The government-wide LINK mechanism provides support to academic/industrial partnerships conducting pre-competitive research, which aims to stimulate innovation, create wealth and improve quality of life. DfT supported 43 projects in the now closed LINK Inland Surface Transport and Future Integrated Transport programmes. These programmes were intended to contribute to the competitiveness of the UK transport industry by enabling and accelerating the commercial exploitation of science and technology, leading to new products, processes, systems and services. Additional sponsorship was offered by the Engineering and Physical Sciences Research Council (EPSRC), the Economic and Social Research Council (ESRC) and the Department of Trade and Industry (DTI) to these and other projects in these programmes.
The objectives, in relation to each of the three sub-themes, are as follows:
- LINK Future Integrated Transport (FIT): The FIT Programme offered a framework for collaboration between the public and the private sectors in support of integrated transport, an area of significant importance to the national economy and quality of life. The main objective was to support research that contributed to the development of transport systems that are safe, efficient, clean and fair. The programme closed to new applications in 2002. Of the 36 full projects in the programme, DfT offered support to 17.
- LINK Inland Surface Transport (IST): The main objective of this LINK programme was to support research contributing to the development of inland surface transport systems that would be efficient, safe and both environmentally and socially acceptable. In addition the programme was intended to contribute to the competitiveness of the UK transport industry, and the quality of life. LINK-IST was open to applications from March 1996 to April 1999 and was managed and sponsored by EPSRC and DfT with additional sponsorship coming from DTI and ESRC. Of the 42 projects in the programme, DfT gave support to 26. The programme was preceeded by LINK-TIO and succeeded by LINK-FIT.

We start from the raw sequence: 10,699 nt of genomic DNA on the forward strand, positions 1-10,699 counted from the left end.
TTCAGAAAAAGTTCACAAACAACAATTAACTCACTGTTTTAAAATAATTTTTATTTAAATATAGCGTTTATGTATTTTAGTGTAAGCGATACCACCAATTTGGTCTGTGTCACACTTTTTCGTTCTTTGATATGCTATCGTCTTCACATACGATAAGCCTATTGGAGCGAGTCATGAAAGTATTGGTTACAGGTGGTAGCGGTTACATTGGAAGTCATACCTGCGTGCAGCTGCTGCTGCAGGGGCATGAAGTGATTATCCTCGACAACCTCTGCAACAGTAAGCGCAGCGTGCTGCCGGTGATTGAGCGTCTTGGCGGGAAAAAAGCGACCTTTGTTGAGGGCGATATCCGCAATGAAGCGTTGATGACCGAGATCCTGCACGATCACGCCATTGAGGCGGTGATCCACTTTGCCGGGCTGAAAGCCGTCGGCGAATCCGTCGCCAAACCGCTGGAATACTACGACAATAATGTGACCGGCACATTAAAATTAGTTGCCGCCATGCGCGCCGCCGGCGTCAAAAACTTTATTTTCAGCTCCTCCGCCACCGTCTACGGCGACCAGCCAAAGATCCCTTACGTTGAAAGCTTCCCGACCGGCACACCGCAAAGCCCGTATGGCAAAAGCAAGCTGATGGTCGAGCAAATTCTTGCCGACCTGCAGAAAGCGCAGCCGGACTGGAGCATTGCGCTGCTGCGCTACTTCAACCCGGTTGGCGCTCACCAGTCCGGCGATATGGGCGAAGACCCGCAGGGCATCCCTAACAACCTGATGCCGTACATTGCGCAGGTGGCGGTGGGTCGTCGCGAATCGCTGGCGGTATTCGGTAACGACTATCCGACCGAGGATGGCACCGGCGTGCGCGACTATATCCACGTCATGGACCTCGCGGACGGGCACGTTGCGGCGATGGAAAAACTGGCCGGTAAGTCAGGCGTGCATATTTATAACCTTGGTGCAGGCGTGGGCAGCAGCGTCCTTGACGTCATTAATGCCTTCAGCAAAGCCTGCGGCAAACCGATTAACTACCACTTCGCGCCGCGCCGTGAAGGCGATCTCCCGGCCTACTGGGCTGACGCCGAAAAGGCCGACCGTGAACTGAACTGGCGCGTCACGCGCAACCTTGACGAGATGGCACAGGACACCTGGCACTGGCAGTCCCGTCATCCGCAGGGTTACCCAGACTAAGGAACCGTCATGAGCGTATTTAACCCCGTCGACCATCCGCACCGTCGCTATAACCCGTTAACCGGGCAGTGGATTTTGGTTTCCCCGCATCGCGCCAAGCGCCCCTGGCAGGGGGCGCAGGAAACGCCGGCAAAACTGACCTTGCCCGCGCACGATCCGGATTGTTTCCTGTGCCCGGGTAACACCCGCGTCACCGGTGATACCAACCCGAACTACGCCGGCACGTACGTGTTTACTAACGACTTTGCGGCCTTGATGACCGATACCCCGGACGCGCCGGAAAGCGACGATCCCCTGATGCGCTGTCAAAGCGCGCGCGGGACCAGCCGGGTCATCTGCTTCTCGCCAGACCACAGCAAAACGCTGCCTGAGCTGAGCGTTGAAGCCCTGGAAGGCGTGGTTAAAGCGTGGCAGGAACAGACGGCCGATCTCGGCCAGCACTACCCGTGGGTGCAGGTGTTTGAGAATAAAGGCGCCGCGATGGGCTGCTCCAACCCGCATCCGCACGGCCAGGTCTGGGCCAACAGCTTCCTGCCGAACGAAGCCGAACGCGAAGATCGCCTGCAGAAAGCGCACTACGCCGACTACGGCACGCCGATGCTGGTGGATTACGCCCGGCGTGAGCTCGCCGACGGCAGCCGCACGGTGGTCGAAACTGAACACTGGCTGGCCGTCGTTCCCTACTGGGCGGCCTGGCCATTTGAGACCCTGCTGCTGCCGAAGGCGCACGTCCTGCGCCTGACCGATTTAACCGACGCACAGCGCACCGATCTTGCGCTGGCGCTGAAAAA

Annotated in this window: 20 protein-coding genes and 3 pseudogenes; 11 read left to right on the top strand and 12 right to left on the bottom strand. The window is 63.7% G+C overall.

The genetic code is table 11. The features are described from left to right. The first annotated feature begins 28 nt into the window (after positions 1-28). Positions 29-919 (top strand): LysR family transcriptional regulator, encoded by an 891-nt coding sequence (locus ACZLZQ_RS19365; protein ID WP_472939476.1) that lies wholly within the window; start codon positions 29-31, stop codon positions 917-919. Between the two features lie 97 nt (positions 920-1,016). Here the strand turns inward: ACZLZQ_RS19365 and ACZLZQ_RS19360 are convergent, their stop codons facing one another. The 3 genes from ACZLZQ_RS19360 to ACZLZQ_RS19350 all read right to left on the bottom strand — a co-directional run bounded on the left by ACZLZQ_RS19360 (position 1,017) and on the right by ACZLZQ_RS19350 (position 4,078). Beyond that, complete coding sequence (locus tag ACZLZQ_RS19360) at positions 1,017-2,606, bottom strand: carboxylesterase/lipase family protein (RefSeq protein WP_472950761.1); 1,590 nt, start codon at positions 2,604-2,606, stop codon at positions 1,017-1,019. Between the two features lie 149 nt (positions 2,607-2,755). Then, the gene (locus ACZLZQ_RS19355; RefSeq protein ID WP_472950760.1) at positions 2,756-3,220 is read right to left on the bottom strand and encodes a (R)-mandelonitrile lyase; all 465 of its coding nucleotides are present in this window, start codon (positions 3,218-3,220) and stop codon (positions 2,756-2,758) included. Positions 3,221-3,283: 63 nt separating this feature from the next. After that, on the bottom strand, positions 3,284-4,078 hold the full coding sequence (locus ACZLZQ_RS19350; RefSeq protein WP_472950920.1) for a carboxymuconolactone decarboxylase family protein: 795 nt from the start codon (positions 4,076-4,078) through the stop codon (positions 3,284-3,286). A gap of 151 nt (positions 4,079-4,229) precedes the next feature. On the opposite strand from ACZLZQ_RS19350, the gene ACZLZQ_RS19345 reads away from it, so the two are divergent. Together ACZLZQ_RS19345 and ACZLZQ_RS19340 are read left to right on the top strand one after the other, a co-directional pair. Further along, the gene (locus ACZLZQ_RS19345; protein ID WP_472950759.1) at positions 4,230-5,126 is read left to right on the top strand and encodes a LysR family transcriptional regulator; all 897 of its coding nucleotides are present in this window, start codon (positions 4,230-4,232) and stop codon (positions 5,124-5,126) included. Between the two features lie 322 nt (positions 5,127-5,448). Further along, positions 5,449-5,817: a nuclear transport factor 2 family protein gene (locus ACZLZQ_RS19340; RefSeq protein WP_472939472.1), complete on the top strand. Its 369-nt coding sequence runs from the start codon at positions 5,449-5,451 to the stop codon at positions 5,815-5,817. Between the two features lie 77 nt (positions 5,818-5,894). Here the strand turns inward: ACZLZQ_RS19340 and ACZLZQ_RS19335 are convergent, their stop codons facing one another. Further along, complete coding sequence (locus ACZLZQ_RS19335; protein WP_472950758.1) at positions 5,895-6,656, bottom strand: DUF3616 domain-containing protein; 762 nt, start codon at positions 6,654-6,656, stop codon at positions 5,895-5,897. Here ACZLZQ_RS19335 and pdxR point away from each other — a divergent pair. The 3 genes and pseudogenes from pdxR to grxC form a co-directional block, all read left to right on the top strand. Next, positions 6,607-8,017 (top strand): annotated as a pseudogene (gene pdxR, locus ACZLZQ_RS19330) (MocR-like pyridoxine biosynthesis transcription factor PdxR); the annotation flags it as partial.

The transport policy context and organisation are indicated by the programme's two sub-themes:
- LINK Future Integrated Transport (FIT)
- LINK Inland Surface Transport (IST).
Examples of projects within this programme include:
Computer Based Tools for Streetscape Design and Reallocation - Improving the Efficiency of Travel by Improved Household Activity Scheduling - Pedestrian Activity Measurement in the Transport Environment (PERMEATE) - Assessing the Potential for Rationalising Road Freight Operations - Enhanced Rail Contribution by Improved Reliability (ERCIR) - Driver Monitoring and Feedback - Extending Comprehensive Access with Local Initiatives for Bus Systems in Urban Areas (EXCALIBUR) - Journey Time Estimations in Urban Road Networks - Technologies for Advanced Co-operative Driving (TACO) - Understanding Road Generated Exterior Noise from Tyres (URGENT)
- Assessing the Potential for Rationalising Road Freight Operations
- Co-ordinating Individual Action Programme in Rural Transport Management
- Computer Based Tools for Streetscape Design and Reallocation (STP 14/6/22)
- Development of a Non-contact Angular Rate Sensor for Vehicle Navigation
- Dynamic Assistive Information Systems (STP 14/6/45)
- Enhanced Rail Contribution by Improved Reliability (STP 14/6/19)
- Evaluating the Success of Urban Cycle Networks (STP 14/6/15)
- Improving the Efficiency of Travel by Improved Household Activity Scheduling (STP 14/6/20)
- Inclusive Transport Environments: Colour, Design, Lighting and Visual Impairment (STP 14/6/14)
- Integrating Transport and E-Commerce in Logistics Supply Chains
- Integration of Multi-Modal Reliability in the Assessment of Transport Schemes
- Measuring Demand for an Integrated Inter-Urban Public Transport Network
- Model To Assess Public Transport Reliability (STP 14/6/43)
- Monitoring of High Occupancy Vehicles
- Multi-Objective Signal Control for Urban Environments (STP 14/6/44)
- Pedestrian Activity Measurement in the Transport Environment (STP 14/6/8)
- Rapid Construction of Passenger Interchanges
- UK Marine Motorways Study